What do these three articles have in common?

  • Amy Dinning wrote a TD magazine article about networking. She said that if you want to be a successful networker, you should do something before attending an event: Find out who will be there and do some research online to learn more about the people you want to meet.
  • Phylise Banner wrote a TD magazine article about content strategy and how to target content for a specific community. She suggested creating learner personas based on surveys or interviews with learners to find out their preferences, attitudes, motivations, and more.
  • Howard Pitler wrote a blog post about six questions teachers should ask their students on the first day of school, such as, “What are you passionate about?” “What is your greatest strength?” and “What characteristics do you want in a teacher?”

I found these articles as I was reading yesterday, and I realized they were all about what I call “Step 1: Analyzing the Audience.”

Readers of Own Any Occasion know that there are two parts to being an impressive speaker: creating a good message and delivering the message well. There is no point in speaking if you don’t have something worth saying. There is no point in having something worth saying if you can’t say it well.

The three articles above all refer to an aspect of creating a message. Before speakers ever open their mouths, they need to take five steps to make sure the talk will be well-received. The first step is to analyze the audience. I am surprised at how often speakers underestimate the importance of this. Indeed, some speakers never even think about it, yet all talks are doomed if the audience analysis isn’t done. All three articles are really telling readers to learn about the folks you’ll be talking to.

It is quite common for managers, trainers, teachers, and salespeople to have content they must cover. The employees, trainees, students, and buyers must be told about the new procedures, safety regulations, sales promotion, or whatever other critical information you are required to share. Pretty PowerPoint slides are made; another handout for the binder is created; an evaluation form with smiley faces and frowny faces is run off; and the text of the talk or lesson is prepared with all the important information. Then the attitude is, “I covered it so I’m done.” Unfortunately, this neglects the most important people: the audience. Did the listeners get it? Was there an impact? You know that way too often the answer is “no.” So what went wrong? The speakers only thought about themselves as they prepared: “What do I have to say?” Big mistake.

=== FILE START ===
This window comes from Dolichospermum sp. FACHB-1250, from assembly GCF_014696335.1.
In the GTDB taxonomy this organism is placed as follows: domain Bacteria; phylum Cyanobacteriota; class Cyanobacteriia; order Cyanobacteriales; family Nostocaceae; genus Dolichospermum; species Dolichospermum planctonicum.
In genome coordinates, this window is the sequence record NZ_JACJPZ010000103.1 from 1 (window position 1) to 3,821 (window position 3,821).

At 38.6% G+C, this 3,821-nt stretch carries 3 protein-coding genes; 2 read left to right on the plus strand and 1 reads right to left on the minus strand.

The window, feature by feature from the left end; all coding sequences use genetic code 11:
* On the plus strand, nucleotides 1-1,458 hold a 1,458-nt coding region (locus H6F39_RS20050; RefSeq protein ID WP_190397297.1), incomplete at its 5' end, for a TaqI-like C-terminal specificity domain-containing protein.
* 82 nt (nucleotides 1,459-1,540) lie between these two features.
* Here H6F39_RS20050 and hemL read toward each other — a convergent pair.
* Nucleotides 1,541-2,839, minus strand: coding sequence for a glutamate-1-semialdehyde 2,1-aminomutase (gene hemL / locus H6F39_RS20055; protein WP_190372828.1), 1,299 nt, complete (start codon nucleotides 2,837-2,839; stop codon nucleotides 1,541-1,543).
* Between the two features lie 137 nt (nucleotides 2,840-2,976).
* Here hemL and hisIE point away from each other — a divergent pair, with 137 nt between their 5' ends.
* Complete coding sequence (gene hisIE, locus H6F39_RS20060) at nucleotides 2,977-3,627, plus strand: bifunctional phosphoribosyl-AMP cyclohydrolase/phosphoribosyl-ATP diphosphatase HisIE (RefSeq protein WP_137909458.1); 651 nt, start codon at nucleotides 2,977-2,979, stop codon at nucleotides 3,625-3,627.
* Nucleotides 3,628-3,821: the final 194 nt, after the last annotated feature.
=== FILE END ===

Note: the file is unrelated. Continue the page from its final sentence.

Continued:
All talks are for an audience. That audience may be one person, a few, or many, but the audience must be understood before any other preparation takes place. What do they know? What do they need to know? What do they want to know? What mood are they in? What are their interests? What filters or mind-sets do they have? (A Baby-Boomer with 28 years of experience perceives messages differently than an entry level employee with eight months of experience, even though the words spoken were the same.) What will they be able to get out of the talk?

All three articles referenced at the beginning of this post remind their readers about step 1: before a word is spoken out loud; it is critically important to learn about the people being addressed. Implied is that once you know who they are, you must make adjustments to your talk. Consider the following:

  • Adjust your language. What level of vocabulary is appropriate?
  • Adjust your style. Should you be formal or informal?
  • Adjust your look. What will the listeners be expecting?
  • Adjust your content. Is it all necessary? What will the listeners be able to grasp right now?
  • Adjust your approach. What can you add that connects you and your content to the listeners’ lives?
  • Adjust your expectations. Realistically, will all listeners respond exactly as you hope?

Every talk is more effective if it is adapted to the audience. It may seem difficult to accept, but listeners are your number one concern, not your topic. Amy, Phylise, and Howard want us to know that, and I do too, which is why I wrote Own Any Occasion.